On Wednesday, an event, partly already held in September, was relaunched at Teatro Argentina (see video here). The small room of the TOMO Café Bookshop in San Lorenzo immediately crowded for the talk on “Performing Media to Distill Human Landscapes” With Gaia Riposati and Massimo Di Leo, authors of the book-book “Performing Media, a Remote Future. Carlo Infante’s Path Between Avant-Garde Memory and Digital Transition” along with Renato Cuocolo and Roberta Bosetti authors of “Underground.” It concludes in the walkabout “Meta Hodos (method): through the path, knowing by walking among human landscapes.”

On Thursday we once again retraced the story of Don Sardelli, the “Don Milani of the Aqueduct” whose podcasts distilled and published on Loquis were played, creating a de facto restitution in the cloud of our many explorations That pedagogue priest in the 1960s, in the wake of Don Milani and the School of Barbiana, created the conditions for emancipating an urban settlement crowded under the aqueducts, starting with the schooling of the boys who lived in the shacks. We listened to the voices of the protagonists (including the boys from his school) walking along the Acquedotto Felice, mapping with geopodcasts those stories inscribed in geographies.

In the afternoon it is “Sixtus V, Raphael Fabretti and Christina of Sweden. Three portraits made performant with Artificial Intelligence” with NuvolaProject and students from the Department of Planning Design and Architecture Technology of Sapienza University of Rome

Arriving in the cloister of San Salvatore in Lauro, digital performing media artifacts created (over the course of previous editions of Human Landscapes) with Artificial Intelligence systems by Nuvola Project (with work far more subtle than the deep fake effect, through actor morphing) of the portrait of the “Queen of Rome” (as Christina of Sweden was recognized by the Roman people) and the talking pictures of Sixtus V and Raffaele Fabretti are projected. In the radionomade conversation, among the various participants actively involved in the congenial confrontation that connotes us, Giorgio Fabretti, a descendant of Monsignor Fabretti, is the protagonist (with a phone call) in pointing out the Celtic matrix that characterizes the prammaciousness of the Marche, an imprint given by Sixtus V, er papa tosto, during his years of papacy (1585-1590) . Nuvola Project also had the postcards used with talking portraits that turn out to be markers to activate augmented reality apps.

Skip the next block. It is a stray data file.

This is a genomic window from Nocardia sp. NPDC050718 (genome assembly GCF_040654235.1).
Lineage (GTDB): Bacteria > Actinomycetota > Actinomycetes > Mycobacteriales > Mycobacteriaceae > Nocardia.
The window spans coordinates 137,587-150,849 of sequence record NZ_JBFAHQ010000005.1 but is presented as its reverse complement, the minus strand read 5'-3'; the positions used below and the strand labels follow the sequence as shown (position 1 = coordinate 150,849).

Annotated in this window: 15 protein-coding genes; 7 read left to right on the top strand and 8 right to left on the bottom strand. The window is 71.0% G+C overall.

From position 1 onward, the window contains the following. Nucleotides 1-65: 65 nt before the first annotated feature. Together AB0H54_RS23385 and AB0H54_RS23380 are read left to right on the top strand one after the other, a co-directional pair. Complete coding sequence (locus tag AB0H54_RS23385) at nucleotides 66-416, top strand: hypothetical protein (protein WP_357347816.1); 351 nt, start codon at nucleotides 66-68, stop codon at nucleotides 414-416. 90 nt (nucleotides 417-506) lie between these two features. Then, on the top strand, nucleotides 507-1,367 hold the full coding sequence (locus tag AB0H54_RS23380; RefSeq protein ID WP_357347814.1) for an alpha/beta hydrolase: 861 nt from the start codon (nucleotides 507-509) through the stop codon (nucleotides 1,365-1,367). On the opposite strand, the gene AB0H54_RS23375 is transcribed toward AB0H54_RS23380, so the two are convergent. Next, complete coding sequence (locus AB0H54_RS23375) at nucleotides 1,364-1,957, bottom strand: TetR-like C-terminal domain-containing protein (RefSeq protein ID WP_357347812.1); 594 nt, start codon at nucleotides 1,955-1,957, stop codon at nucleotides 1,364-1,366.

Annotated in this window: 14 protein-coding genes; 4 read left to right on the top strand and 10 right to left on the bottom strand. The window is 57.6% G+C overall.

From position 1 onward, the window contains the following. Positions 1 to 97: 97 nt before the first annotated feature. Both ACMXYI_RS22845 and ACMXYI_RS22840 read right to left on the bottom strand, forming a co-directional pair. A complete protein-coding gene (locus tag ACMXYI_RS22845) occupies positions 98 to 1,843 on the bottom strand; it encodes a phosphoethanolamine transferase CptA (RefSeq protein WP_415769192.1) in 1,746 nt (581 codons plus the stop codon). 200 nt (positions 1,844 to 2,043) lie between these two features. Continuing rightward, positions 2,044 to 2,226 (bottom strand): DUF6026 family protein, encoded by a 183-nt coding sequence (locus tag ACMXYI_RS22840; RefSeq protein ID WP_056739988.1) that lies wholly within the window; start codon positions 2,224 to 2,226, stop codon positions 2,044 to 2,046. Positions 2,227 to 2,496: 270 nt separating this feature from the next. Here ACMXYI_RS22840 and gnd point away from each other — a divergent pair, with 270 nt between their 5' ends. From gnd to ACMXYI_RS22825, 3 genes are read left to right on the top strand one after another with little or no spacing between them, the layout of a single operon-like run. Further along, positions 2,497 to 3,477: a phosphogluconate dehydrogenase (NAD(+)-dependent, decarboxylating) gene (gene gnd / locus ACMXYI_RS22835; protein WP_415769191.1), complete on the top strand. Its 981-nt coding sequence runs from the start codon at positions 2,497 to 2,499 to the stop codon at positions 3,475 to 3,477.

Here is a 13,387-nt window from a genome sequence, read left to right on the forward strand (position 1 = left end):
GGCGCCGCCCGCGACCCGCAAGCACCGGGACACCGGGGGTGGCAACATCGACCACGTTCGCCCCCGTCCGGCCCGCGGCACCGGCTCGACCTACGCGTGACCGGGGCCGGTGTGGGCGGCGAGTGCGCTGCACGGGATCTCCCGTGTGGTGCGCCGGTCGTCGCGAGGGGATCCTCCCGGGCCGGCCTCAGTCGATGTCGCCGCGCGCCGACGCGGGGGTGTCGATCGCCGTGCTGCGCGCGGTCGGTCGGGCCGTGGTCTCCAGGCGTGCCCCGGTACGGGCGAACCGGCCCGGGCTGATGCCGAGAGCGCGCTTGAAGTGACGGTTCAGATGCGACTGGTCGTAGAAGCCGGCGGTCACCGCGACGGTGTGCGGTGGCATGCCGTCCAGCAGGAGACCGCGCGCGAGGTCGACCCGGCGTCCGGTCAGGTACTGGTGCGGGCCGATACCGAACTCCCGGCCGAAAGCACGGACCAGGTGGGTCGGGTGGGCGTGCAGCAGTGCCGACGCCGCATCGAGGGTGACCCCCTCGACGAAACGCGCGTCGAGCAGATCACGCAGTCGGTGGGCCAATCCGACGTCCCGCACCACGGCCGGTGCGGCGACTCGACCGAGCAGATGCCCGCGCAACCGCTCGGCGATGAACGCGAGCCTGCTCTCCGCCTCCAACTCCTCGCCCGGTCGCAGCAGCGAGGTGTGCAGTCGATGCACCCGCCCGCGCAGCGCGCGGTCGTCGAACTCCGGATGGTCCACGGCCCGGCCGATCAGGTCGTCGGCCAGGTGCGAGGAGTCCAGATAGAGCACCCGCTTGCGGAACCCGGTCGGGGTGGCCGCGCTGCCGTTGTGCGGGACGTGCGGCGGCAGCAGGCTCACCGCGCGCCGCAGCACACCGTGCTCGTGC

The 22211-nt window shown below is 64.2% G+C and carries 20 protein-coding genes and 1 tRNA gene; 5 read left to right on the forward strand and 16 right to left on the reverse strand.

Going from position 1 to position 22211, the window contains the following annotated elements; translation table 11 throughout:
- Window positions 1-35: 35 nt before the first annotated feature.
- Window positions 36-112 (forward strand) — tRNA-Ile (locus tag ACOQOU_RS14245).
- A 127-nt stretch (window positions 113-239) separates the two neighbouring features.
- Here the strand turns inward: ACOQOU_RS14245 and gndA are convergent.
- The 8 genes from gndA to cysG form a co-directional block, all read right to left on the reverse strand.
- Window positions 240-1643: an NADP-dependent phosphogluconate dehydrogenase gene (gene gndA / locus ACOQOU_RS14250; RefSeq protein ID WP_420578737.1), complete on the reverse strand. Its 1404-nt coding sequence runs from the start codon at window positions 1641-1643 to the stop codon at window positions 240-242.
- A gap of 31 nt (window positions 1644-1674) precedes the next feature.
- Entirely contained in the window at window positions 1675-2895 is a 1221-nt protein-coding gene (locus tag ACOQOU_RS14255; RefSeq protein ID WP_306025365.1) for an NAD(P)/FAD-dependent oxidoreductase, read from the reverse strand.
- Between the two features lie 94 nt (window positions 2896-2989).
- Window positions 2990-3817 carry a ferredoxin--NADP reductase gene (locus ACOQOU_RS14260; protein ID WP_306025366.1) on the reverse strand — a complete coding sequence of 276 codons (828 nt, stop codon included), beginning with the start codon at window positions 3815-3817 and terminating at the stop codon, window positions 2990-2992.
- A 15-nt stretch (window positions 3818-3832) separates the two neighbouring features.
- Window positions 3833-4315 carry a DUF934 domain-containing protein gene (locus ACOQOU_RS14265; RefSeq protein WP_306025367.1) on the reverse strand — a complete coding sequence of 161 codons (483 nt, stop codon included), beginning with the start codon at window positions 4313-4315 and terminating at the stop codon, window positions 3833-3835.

On Friday there was action at the Antiquarium Lucrezia Romana Parco Archeologico dell’Appia Antica with director Simone Quilici with whom we put up a sign that refers to NuvolaProject’s digital animation (with artificial intelligence) of Cranach’s portrait of Lucretia speaking Shakespeare’s words.

The cruel story is that of Lucretia, wife of Collatinus, whose story of her suicide after being raped by the son of Tarquinius the Proud is evoked. This happens through the verses dedicated to him by William Shakespeare, in a poem that made famous (although few people know about it today) that sacrifice that in the fifth century B.C. determined the revolt of the Romans against the Etruscan king for which the Republic was born.

The viewers of Cuocolo Bosetti’s “Underground.Roberta in the Subway” are not only those in headphones but everyone else who crosses that absorbed swarm. This is one of the pivotal aspects of the theatrical happening for the 3rd edition Human Landscapes that replicates twice in the MetroC of St. John’s. It is a public gesture that changes perception: it shows how theater happens inside and not just outside. One is in Roberta’s head as one goes on that beautiful automatic Metro C that in the descent makes us understand, meter x meter, how Rome is built in layers (meters are associated with centuries). One is immersed in a “theater outside the theater” that reveals to us how simple, and complex at the same time, it is to find oneself being the protagonist of an incidental action. One follows it like dioscuri, shielding it in its urban drift into subway, under, underground. And one goes to think of those who made this word an emblem of cultural otherness: Marcel Duchamp, who in 1961 thus defined the practices of new dada. One is part of the art-life short-circuit, as well as those hundreds of unwitting viewers who on their way home for dinner will be able to say that they found themselves witnessing a strange lucid dream.